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Transferring A Line

1466 Views 10 Replies 11 Participants Last post by  startingfromscratch
I've always had trouble accurately transferring a line from the face of a board to the edge(s) or vice versa. If I start on one face, transfer all the way around the board using a square, I'll usually be off by at least 1/8", probably more.

Other than purchasing a saddle square from Lee Valley, does anyone have any secrets/tips on how to accurately transfer a line? Of course some of my problem might be my aging eyes (do you suppose?).

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What's wrong with purchasing a saddle square from Lee Valley? I've got one, and it's about the greatest invention since the wheel.
cut your board square. LOL Board has to have two paralell edges, typically one edge is ran on the jointer to flatten the face, and then the other side is ran through the planer. this will make the edges parallel to one another. Then you can run the trued up edge along the jointers fence flat, and true up the adjacent face, and then parallel it with the planer. Then you should have a perfectly square board, and when you run your line it should be perfect.
Be more careful, but if you can't see good enuf, nothing but glasses will fix that, if you're lucky.
if you are always off, maybe your square isn't square. Framing squares are notorius for being off.
Here's what I do.

When making the mark around the board, I start with the pencil at the edge away from me and the point of the pencil "over the edge" of the piece. Then draw the line towards me, along the edge of the square. Next, rotate the piece towards me so that the edge- that was where the pencil started- is now closest to me. The fact that the pencil started "over the edge" means it actually made a small mark on the side of the piece that was adjacent to the surface on which the line was drawn. The small mark serves as an alignment point for the square- to draw the layout line on the next side. Repeat the process, always starting with the pencil "over the edge". One additional step you can do is place the point of the pencil on the small mark (made by the pencil on the adjacent side) and then bring the square to the pencil point. This takes the guess work out of locating the square and pencil. If your square is accurate and you take your time you should drawing lines that meet exactly when you get all the way around the piece.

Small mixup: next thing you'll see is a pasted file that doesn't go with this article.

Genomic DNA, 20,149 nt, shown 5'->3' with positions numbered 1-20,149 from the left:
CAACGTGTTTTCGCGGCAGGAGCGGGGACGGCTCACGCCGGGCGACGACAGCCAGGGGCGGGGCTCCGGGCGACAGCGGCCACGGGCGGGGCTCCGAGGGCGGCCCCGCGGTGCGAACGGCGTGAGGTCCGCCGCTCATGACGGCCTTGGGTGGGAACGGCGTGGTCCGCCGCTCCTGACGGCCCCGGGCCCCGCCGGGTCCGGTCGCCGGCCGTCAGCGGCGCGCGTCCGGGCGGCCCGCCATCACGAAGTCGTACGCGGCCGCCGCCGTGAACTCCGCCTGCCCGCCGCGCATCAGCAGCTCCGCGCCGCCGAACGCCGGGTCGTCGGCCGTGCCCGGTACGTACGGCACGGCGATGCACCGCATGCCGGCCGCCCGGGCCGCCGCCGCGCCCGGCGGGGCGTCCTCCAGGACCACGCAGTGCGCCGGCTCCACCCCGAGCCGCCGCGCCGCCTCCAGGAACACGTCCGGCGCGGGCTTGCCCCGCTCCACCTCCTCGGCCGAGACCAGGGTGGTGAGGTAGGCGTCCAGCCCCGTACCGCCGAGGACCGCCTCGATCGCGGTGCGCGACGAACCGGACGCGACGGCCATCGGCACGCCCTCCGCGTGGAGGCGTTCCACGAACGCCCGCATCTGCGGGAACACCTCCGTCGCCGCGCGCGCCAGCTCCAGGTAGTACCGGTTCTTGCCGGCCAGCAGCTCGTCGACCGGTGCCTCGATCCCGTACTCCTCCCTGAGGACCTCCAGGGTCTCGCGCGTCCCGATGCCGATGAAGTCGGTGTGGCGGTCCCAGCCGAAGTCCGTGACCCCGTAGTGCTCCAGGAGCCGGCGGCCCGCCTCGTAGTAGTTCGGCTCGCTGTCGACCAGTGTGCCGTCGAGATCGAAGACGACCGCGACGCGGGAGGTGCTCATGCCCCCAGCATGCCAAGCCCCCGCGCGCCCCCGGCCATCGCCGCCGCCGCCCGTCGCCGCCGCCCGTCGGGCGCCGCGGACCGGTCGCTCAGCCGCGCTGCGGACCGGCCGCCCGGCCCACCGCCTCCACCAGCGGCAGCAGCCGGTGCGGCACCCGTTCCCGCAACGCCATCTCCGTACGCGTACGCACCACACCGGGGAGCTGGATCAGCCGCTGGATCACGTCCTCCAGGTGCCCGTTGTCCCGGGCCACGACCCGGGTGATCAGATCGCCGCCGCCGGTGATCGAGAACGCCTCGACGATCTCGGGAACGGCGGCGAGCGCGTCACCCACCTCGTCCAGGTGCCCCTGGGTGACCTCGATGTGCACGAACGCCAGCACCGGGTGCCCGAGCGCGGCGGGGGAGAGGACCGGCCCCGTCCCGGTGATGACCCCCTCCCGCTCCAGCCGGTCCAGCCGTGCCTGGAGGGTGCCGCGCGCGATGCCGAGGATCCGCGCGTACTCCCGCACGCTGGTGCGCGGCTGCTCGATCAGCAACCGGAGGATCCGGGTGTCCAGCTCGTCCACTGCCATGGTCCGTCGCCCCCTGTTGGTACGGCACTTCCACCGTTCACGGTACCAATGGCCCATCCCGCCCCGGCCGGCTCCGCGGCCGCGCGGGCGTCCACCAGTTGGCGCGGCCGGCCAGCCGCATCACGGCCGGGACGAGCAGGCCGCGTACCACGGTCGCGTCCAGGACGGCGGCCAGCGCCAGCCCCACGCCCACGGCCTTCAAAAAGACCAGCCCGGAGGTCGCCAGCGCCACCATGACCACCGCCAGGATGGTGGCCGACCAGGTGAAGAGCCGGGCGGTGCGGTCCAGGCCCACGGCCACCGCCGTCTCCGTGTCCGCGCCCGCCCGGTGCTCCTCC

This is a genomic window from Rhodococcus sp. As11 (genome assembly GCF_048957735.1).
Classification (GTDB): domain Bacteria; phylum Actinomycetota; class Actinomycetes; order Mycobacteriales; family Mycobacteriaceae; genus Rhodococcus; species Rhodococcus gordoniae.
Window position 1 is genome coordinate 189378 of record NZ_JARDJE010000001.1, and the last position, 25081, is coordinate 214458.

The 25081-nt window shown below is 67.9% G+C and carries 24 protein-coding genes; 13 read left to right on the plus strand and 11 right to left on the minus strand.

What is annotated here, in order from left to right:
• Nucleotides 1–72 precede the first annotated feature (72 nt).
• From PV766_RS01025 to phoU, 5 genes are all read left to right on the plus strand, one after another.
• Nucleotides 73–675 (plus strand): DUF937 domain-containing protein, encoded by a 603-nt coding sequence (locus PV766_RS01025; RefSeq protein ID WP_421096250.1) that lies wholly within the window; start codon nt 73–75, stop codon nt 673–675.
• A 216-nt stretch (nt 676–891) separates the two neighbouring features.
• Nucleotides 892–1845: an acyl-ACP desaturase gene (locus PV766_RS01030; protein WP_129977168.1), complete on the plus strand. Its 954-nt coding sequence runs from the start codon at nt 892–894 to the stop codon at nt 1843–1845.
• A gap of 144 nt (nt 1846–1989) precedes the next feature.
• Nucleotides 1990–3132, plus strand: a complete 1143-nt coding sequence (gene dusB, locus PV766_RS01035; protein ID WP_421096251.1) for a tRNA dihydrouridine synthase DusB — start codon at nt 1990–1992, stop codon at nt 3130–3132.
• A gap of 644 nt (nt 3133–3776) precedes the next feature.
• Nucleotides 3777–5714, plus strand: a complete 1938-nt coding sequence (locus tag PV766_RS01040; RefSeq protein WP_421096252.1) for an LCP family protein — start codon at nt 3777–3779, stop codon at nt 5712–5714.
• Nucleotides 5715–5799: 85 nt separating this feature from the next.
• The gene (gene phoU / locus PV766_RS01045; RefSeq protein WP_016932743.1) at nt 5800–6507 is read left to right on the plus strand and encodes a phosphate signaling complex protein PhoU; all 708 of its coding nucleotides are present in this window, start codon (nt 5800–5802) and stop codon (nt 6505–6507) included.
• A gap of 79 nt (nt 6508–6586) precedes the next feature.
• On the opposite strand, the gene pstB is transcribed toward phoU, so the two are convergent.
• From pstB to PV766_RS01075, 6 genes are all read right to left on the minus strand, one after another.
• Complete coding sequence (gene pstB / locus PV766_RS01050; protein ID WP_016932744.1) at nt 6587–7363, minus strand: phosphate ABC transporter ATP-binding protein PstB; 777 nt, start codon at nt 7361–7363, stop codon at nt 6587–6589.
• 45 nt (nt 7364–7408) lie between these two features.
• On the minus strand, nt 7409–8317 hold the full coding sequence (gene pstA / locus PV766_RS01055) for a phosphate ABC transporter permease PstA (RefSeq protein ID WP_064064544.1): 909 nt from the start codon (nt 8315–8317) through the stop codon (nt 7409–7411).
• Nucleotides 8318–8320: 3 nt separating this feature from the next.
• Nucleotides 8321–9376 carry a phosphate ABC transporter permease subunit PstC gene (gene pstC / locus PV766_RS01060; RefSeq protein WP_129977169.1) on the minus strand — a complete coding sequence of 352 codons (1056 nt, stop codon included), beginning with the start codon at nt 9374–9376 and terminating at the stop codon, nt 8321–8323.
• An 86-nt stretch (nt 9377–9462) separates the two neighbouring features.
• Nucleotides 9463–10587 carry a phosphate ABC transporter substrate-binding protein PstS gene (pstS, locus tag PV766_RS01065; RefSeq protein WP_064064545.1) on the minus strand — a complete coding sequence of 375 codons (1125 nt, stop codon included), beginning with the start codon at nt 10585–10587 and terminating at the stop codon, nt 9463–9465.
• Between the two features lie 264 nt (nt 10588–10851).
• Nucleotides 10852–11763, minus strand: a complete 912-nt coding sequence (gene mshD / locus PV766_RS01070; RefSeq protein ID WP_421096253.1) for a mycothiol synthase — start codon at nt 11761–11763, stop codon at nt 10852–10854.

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I dont know the condition of your workshop, but if your stock has been machined correctly and your marking tools are in good shape I found it really helpful to use local task lighting when applying layout lines, and of course mark from the face and face edge I assume thats the convention used where you live.

AS lew said
bring the square to the pencil point.
keep your square on the same edge and side ( left or right ) and mark both faces from that edge .
the more you move the board and the square around , it gets a different reference point to work from .
Mate, the thickness of the pencil line will exagerate the offset if you maintain the error. Try putting the pencil in the centre of the existing line and place the square against the pencil. Practice this for a while and adjust as necessary until you find the position that suits you. Be Square and Be Straight.

I cut the thing twice and its still too damned short.
Do a lot of folks use the saddle square? I just recently was playing with one and really thought it was neat…but also maybe another gizmo for something I don't need a new tool to do. Thoughts?
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